BANGOR, Maine — The Bangor Parks and Recreation Department wants to create separate guidelines to govern use of city parks and the waterfront.

“We think the waterfront should have its own set of guidelines to use when deciding when to issue permits and when not to, and whether [a] use qualifies for a permit,” Parks and Recreation Department Director Tracy Willette told members of the City Council’s parks and recreation advisory committee Monday afternoon.

The proposal is in its initial stages and City Solicitor Norm Heitmann is drawing up policy drafts and working out official language.

“We want to create a policy for use of our waterfront and the use of our parks, and also include a follow-up process for people to use if a permit is denied,” said Willette.

Willette said the need to create separate policies for parks and the waterfront became apparent as use of the waterfront has evolved over the last two to three years to primarily include big events such as the American Folk Festival, the KahBang music festival and the Waterfront Concerts.

The committee will take up the proposal again at its next meeting before voting on whether to send it along to the full City Council for its consideration and possible approval.

Also Monday, Willette reported that the gazebo formerly used by the Bangor Band for free public concerts in Paul Bunyan Park — which was disassembled last year as part of construction work for the new Bangor arena — will return, likely on a temporary, rotating basis.

“We are working with another committee, made up primarily of members of the Bangor Band, to work on replacing the gazebo and figure out first where to locate it,” Willette said. “We’re starting out with a list of 10 or 12 and pare that down to the best three or four options.”

The potential new locations include the waterfront, downtown and several city parks.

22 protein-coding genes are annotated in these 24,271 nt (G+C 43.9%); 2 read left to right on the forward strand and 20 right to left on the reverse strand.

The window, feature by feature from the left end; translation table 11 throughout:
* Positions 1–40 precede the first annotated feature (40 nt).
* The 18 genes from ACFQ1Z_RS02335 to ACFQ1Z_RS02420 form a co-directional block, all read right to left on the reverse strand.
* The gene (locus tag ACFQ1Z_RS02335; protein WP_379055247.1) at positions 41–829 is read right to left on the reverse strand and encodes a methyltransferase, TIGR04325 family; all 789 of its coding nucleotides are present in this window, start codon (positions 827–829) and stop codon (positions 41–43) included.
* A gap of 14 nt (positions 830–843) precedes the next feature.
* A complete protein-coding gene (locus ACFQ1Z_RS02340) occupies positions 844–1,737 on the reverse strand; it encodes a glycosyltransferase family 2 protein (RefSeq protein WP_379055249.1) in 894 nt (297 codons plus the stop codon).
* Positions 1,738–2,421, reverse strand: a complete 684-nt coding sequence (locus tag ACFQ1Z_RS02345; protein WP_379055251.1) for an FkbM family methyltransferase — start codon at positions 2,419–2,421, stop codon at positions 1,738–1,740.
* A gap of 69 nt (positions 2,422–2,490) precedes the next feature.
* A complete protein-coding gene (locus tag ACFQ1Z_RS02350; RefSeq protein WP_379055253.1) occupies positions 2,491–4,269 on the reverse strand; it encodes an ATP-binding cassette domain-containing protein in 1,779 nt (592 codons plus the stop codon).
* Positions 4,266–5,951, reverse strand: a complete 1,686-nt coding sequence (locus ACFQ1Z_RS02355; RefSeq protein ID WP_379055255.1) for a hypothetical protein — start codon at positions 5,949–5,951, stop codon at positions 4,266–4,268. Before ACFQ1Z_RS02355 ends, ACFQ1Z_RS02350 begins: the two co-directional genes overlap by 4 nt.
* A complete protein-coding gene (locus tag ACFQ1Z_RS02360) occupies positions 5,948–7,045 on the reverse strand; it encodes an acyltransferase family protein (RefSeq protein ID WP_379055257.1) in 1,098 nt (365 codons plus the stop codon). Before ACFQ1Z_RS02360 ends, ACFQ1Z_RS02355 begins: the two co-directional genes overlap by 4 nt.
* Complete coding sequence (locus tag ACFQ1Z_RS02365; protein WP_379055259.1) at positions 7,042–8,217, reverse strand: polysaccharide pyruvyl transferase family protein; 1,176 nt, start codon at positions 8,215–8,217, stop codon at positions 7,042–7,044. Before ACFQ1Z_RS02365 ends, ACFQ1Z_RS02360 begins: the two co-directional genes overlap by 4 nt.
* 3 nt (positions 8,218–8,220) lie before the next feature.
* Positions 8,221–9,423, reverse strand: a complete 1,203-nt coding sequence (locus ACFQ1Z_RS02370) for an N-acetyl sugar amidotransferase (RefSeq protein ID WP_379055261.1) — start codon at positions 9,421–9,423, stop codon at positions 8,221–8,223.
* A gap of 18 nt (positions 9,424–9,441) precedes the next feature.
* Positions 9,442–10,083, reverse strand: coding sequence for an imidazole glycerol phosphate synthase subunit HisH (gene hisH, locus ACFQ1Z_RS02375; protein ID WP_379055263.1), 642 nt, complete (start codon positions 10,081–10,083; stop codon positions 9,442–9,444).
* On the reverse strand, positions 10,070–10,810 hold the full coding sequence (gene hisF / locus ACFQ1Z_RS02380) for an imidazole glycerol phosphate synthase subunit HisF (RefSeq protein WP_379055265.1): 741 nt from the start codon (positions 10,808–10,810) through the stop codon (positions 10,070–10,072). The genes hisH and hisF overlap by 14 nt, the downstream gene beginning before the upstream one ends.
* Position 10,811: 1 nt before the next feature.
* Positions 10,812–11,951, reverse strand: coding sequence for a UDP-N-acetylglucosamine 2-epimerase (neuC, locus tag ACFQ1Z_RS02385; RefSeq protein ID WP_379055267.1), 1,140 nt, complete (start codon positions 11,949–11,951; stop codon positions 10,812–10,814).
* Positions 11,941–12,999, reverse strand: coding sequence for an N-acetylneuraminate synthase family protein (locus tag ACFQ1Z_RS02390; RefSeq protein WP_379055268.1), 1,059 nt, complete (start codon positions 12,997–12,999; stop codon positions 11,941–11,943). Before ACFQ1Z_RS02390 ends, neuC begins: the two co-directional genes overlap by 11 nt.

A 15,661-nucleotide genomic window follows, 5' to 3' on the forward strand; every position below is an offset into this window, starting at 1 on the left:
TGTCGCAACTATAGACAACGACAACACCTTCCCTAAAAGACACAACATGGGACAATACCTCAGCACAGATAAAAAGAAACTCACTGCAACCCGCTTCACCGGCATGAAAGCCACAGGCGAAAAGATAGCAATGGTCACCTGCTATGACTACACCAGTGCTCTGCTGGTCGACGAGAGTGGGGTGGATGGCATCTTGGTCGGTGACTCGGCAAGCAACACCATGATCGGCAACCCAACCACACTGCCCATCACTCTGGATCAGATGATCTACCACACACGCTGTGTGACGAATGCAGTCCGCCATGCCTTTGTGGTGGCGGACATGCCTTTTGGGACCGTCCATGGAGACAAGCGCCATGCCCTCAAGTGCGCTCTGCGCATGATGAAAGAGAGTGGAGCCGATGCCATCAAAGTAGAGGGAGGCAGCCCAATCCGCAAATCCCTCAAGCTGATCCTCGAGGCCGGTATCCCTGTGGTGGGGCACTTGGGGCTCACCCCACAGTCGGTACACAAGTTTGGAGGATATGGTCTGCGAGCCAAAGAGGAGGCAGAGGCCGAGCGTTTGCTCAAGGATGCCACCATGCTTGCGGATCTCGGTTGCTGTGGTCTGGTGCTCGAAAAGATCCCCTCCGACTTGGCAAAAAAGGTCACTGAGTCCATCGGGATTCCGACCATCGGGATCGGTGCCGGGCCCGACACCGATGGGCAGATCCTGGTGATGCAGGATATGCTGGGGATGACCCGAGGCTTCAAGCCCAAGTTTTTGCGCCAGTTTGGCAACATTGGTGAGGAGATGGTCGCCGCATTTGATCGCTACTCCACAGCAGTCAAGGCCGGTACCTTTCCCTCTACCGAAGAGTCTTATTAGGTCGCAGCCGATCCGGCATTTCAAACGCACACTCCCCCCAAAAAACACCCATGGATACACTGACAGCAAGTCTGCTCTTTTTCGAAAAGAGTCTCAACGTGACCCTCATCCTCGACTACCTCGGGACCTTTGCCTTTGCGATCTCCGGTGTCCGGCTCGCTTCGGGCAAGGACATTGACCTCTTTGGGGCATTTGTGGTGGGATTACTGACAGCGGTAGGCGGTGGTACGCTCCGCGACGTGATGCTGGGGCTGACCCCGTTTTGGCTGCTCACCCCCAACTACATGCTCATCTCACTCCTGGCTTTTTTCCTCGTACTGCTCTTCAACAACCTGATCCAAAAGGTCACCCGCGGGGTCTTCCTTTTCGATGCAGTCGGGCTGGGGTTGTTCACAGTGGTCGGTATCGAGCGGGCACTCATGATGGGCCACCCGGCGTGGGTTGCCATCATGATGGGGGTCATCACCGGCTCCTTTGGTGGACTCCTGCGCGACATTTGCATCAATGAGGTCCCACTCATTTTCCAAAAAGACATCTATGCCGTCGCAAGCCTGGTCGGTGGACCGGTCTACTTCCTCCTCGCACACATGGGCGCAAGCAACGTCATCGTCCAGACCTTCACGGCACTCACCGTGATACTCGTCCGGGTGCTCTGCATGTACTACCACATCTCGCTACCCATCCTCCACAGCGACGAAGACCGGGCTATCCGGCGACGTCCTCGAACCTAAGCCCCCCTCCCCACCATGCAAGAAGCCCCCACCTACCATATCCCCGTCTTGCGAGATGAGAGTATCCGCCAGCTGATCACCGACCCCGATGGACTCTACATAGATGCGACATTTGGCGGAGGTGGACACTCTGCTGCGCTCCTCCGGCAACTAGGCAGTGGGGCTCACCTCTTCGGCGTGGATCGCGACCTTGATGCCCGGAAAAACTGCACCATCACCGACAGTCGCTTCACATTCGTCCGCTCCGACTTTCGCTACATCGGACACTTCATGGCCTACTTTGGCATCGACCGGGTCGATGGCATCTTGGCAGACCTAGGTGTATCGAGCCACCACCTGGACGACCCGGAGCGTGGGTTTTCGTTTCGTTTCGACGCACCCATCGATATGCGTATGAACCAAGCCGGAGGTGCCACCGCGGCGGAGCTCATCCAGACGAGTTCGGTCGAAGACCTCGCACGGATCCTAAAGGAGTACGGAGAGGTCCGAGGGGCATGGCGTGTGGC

“We’re going to be evaluating the locations for the next month or two and I think there’s a good chance they’ll try out a few of those locations over the summer,” said Willette. “I think it would be the wisest thing to nail down the location first before rebuilding the gazebo, so we’re probably looking at having the actual gazebo back next year.

“There’s certainly strong sentiment in the community to replace the gazebo and we want to see it replaced. We just want it to be the best fit for the long term.”

In other business Monday, Willette told the the committee that the skate park formerly located behind the Paul Bunyan statue in front of the Bangor Auditorium is being relocated off Maine Avenue near the Bangor Radiator Shop and the What’s the Scoop ice cream shop.

“It is indeed coming back,” said Willette. “We’ve discussed various locations for it since 2000, and this piece of property is city-owned and a great location.”

Willette explained that when the city was evaluating the site, it was discovered that a concrete slab remaining from the days when the property was used for Dow Air Force Base buildings is in much better shape than expected and can be readily adapted for use as the base of the skate park.

He also reported he has met with Bangor residents looking to start up a private, volunteer group interested in helping to pay for and maintain the park and that the desire is to have the skate park open this spring.

Committee members also suggested seeking potential Community Development Block Grant funding to pay for a path or sidewalk connecting the park to Union Street.